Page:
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Iran’s state media machine suffers another hack amid protests


Iran’s Fars state news agency has been hit with a cyberattack which was first claimed by the hacktivist group Black Reward. Tehran, trying to deal with huge anti-government protests, blames Israel.

Black Reward hackers targeted Fars agency as one of the main sources of information and propaganda disseminated by the state of Iran during mass protests and attacked its database. Activists claim to have deleted nearly 250 terabytes of data.

In a message posted on the Fars website, hackers also said they had obtained confidential bulletins and directives sent by the agency and managed by the Islamic Revolutionary Guard Corps (IRGC) to the office of Supreme Leader Ali Khamenei.

Black Reward also said it had intercepted recorded calls, internal data related to administrative conversations and news folders, image archives, and financial documents.

Some of the hacked materials are leaking online and going viral. For instance, there’s a video showing a Fars journalist who is apparently masturbating in the office – Iranian users of social media are now mocking him mercilessly.

“Spreading lies, spreading rumors, creating cases against the people of Iran, working and writing, has a heavy penalty; especially when the “truth becomes clear”, the curtains fall and the lowly nature of these wage earners is revealed to everyone,” the message, posted late Friday on the hacked Fars website, said.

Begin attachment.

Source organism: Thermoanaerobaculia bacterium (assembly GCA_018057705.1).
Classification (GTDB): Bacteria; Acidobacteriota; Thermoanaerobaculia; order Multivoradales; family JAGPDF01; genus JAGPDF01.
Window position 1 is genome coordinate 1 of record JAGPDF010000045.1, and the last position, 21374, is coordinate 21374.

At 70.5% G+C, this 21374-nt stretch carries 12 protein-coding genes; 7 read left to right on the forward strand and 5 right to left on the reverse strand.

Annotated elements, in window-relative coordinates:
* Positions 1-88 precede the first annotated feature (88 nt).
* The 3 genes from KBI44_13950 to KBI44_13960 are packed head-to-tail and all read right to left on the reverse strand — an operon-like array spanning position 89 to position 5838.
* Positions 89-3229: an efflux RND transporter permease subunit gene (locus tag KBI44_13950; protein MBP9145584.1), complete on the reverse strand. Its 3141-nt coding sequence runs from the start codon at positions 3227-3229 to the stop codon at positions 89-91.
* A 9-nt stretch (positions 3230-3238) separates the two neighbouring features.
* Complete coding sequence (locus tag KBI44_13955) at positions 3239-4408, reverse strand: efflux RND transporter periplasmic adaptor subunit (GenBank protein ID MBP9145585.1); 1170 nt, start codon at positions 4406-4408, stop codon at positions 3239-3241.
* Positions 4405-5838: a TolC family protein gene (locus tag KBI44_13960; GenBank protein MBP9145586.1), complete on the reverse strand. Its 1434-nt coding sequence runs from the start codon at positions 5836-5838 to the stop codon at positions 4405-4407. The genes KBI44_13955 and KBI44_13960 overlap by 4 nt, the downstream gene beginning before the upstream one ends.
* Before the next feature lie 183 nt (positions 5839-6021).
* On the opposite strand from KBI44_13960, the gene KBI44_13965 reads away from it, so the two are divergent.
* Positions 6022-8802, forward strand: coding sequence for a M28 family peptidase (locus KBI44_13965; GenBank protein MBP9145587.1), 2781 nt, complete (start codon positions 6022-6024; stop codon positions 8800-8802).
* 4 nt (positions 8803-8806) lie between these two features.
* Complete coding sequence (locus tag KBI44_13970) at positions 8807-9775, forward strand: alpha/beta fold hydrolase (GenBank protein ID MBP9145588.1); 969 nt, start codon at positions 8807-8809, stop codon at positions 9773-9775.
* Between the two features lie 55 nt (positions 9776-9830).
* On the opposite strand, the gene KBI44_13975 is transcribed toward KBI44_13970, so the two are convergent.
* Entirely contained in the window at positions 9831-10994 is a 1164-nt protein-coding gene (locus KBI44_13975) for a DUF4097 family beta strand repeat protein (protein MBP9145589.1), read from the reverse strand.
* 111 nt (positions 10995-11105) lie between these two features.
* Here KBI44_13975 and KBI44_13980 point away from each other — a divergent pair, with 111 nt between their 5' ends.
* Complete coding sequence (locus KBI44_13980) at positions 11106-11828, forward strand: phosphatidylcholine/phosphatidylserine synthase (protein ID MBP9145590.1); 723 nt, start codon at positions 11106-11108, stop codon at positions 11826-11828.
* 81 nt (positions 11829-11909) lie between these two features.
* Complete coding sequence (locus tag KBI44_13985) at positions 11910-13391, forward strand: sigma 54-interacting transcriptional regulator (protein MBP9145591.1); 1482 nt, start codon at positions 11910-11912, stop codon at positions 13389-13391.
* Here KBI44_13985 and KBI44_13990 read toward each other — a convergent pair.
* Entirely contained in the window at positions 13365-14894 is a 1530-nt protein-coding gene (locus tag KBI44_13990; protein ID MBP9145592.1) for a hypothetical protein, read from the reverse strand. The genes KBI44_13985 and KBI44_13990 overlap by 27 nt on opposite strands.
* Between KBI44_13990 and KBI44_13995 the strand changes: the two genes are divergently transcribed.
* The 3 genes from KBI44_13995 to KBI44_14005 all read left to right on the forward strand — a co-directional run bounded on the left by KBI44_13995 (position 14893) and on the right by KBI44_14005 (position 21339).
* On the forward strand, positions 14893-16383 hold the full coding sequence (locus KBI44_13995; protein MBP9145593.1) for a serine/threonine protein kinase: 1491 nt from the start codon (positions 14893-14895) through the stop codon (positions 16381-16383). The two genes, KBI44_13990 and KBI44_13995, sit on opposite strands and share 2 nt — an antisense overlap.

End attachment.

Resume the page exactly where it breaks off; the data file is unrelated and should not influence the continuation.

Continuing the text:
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Message by Black Reward on the Fars agency website.

The agency soon admitted its website had been compromised by a “complex hacking and cyberattack operation.”

It appeared to blame Israel as the statement also said that cyberattacks against the agency are carried out constantly and from different countries, “including the occupied territories” – Iran’s government doesn’t recognize Israel as a state.

Black Reward is one of the most active groups involved in mass protests in Iran. On October 21, it hacked Iran's atomic energy agency and gave the Iranian government 24 hours to release political prisoners arrested during the demonstrations.

When the authorities failed to follow through with their demands, Black Reward released a trove of hacked data, including files of contracts, construction plans, and details about equipment at Iran's Russian-backed nuclear power plant in Bushehr.

Experts even started publicly worrying about data leaks threatening nuclear facilities that are considered to be critical infrastructure in most countries hosting them.Irani

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Iranians protest in London. Image by Shutterstock.

In recent weeks, the hacktivist group also hacked emails of Press TV state channel staff and the employees of Al-Zahra University in Tehran, urging them to support the protests.

Civil unrest in the country began in mid-September after 22-year-old Mahsa Amini was arrested for a supposed breach of the official dress code and allegedly beaten to death in custody of the notorious morality police. Black Reward says it sent five million text messages to Iranian people at the beginning of October, inviting them to take their outrage to the streets.


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